Keep pets safe on July 4
Independence Day means lots of unusual noise and resulting agitation and fear for many animals. This can make July 5 the busiest day of the year for animal control professionals.
“We all love the 4th of July and summer outings, but it can be a difficult time for cats, dogs and other pets,” noted Sally Hazzard, SEAACA Executive Director. "It is important to take special care of your pets as you would with all family members. With a few simple precautions, we can make it safe for our pets and celebrate without worry,” she added.
- Beware of fireworks. Pets are easily frightened by the explosions. DO NOT take your pet to a firework show or even a neighborhood gathering.Keep your pet indoors (not leashed in a yard) during the holiday weekend in a comfortable, escape-proof room with bed, food and water. Leave a radio or television playing in the background. This can serve as a distraction and offer a sense of comfort for your pet.
- Call your vet. Sedatives can be prescribed by your veterinarian for those highly excitable pets likely to suffer extreme anxiety from the fireworks.
- Never leave animals tethered or chained outside. In their fright and distress, they can injure themselves. Cats should be indoors.
- Protect pets from the heat. Never leave them in an unattended parked car. Keep them in the shade with plenty of water. Remember, if the asphalt is too hot for your bare feet, it's too hot for your pet's paws.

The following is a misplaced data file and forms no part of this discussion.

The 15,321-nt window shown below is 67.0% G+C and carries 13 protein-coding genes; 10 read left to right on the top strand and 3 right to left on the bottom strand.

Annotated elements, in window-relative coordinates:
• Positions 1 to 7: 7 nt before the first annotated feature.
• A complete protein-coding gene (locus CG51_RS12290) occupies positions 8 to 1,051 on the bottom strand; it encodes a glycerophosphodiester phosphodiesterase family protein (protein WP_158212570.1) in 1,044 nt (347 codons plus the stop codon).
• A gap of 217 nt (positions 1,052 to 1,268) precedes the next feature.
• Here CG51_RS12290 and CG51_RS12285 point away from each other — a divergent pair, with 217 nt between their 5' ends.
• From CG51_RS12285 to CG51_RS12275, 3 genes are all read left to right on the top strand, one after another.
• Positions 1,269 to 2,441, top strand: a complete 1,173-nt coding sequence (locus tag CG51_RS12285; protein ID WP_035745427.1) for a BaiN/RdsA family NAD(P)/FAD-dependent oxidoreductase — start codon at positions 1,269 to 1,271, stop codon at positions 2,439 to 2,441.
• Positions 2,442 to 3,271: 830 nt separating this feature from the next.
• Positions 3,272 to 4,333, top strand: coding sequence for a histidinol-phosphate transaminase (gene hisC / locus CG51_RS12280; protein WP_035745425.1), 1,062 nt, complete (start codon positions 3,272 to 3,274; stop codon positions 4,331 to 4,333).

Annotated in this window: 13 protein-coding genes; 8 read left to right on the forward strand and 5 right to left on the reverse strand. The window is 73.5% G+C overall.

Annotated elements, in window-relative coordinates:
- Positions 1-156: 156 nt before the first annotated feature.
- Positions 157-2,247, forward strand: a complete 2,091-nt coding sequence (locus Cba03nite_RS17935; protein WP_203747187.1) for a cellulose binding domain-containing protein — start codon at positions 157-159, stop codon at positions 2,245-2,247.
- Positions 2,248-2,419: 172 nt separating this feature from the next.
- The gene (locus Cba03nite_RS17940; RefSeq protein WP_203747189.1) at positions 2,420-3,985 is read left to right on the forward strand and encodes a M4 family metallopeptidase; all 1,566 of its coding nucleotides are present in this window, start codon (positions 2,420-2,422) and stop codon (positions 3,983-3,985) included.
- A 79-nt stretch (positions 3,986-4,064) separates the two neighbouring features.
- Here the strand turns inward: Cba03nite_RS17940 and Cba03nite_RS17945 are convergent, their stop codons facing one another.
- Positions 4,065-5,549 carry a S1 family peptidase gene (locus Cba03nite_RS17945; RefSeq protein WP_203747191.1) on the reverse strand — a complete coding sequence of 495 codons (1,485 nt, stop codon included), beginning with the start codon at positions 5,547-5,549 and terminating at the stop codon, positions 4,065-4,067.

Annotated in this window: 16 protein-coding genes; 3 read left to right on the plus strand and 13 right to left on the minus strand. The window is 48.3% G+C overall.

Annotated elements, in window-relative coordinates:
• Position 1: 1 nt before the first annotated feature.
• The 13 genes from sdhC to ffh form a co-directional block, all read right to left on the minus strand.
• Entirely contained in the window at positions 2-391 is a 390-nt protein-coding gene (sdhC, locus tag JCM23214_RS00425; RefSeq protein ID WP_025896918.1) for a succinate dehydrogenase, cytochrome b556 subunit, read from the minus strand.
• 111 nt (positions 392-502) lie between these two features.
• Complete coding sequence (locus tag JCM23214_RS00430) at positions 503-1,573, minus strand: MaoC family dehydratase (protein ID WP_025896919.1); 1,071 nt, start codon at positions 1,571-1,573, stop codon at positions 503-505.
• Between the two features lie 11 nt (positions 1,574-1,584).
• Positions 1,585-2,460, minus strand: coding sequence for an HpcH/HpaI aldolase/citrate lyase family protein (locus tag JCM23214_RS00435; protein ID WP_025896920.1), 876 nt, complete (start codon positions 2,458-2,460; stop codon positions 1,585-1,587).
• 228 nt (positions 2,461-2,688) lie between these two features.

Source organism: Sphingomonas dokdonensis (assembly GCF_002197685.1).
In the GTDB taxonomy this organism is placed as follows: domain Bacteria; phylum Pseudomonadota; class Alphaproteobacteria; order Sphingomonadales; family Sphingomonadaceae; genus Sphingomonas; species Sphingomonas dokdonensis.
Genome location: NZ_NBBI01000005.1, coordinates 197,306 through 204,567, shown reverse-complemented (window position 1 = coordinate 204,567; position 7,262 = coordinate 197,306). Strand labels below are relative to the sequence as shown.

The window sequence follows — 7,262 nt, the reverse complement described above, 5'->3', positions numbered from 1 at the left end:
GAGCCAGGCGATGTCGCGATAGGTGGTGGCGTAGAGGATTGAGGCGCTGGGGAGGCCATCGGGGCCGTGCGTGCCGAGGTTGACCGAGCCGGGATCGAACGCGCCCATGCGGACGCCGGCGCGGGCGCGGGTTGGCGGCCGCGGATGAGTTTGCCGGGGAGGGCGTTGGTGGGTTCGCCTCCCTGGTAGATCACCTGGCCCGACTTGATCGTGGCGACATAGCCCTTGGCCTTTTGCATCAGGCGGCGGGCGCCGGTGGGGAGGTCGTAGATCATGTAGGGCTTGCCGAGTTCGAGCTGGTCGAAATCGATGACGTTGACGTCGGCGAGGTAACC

- Place identification on pets. Micro-chipping is a good idea for those pets that seem to always escape from their collars. SEAACA offers low-cost micro-chipping for your pet! Your pet’s information will be registered in a national database so no matter where you travel, your pet can be identified.
- No picnic table and grill scraps--and watch the alcohol. Human food such as bones, onions, avocado, grapes and raisins should be off limits at all times to your dog. Some human food may be toxic or dangerous if ingested and cause stomach upset. Be sure alcoholic drinks are out of reach; if ingested, your pet could become very intoxicated and weak.
- Parents should supervise children. They are not likely to understand the adverse effects that fireworks have on pets and may accidentally let the family pet out.
- If a pet turns up missing, visit SEAACA the very next day. If you don’t see your pet there, keep looking. They may have strayed quite far trying to escape the fireworks.
Additionally, increased staff will be on duty at SEAACA immediately following the holiday to help rescue any lost pets. Call SEAACA at 562-803-3301 for assistance and to report any loose dogs. Any acts of animal cruelty should also be reported to SEAACA immediately.